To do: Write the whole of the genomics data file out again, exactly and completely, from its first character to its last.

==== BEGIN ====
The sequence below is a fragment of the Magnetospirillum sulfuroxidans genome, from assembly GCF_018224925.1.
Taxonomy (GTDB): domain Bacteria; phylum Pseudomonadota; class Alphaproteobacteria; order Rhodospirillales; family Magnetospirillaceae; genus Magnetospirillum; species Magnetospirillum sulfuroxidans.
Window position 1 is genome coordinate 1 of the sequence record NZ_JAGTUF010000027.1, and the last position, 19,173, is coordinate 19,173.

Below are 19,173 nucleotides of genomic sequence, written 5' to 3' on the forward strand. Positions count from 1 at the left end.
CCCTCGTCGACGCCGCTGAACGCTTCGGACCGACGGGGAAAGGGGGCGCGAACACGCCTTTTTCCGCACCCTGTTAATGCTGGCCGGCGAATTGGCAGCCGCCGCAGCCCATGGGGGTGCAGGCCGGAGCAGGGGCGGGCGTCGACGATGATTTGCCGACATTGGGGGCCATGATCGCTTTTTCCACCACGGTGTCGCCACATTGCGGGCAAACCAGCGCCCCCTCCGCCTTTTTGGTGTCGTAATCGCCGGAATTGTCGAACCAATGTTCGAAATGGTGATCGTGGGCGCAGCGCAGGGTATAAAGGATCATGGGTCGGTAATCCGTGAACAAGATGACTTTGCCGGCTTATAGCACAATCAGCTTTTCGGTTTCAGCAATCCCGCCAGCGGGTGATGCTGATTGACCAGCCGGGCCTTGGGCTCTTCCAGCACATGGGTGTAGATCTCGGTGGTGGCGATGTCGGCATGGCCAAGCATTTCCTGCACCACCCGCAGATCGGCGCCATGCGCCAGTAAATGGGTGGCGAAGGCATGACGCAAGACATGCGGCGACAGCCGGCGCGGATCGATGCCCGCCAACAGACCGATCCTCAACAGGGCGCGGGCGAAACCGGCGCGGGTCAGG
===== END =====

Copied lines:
The sequence below is a fragment of the Magnetospirillum sulfuroxidans genome, from assembly GCF_018224925.1.
Taxonomy (GTDB): domain Bacteria; phylum Pseudomonadota; class Alphaproteobacteria; order Rhodospirillales; family Magnetospirillaceae; genus Magnetospirillum; species Magnetospirillum sulfuroxidans.
Window position 1 is genome coordinate 1 of the sequence record NZ_JAGTUF010000027.1, and the last position, 19,173, is coordinate 19,173.

Below are 19,173 nucleotides of genomic sequence, written 5' to 3' on the forward strand. Positions count from 1 at the left end.
CCCTCGTCGACGCCGCTGAACGCTTCGGACCGACGGGGAAAGGGGGCGCGAACACGCCTTTTTCCGCACCCTGTTAATGCTGGCCGGCGAATTGGCAGCCGCCGCAGCCCATGGGGGTGCAGGCCGGAGCAGGGGCGGGCGTCGACGATGATTTGCCGACATTGGGGGCCATGATCGCTTTTTCCACCACGGTGTCGCCACATTGCGGGCAAACCAGCGCCCCCTCCGCCTTTTTGGTGTCGTAATCGCCGGAATTGTCGAACCAATGTTCGAAATGGTGATCGTGGGCGCAGCGCAGGGTATAAAGGATCATGGGTCGGTAATCCGTGAACAAGATGACTTTGCCGGCTTATAGCACAATCAGCTTTTCGGTTTCAGCAATCCCGCCAGCGGGTGATGCTGATTGACCAGCCGGGCCTTGGGCTCTTCCAGCACATGGGTGTAGATCTCGGTGGTGGCGATGTCGGCATGGCCAAGCATTTCCTGCACCACCCGCAGATCGGCGCCATGCGCCAGTAAATGGGTGGCGAAGGCATGACGCAAGACATGCGGCGACAGCCGGCGCGGATCGATGCCCGCCAACAGACCGATCCTCAACAGGGCGCGGGCGAAACCGGCGCGGGTCAGG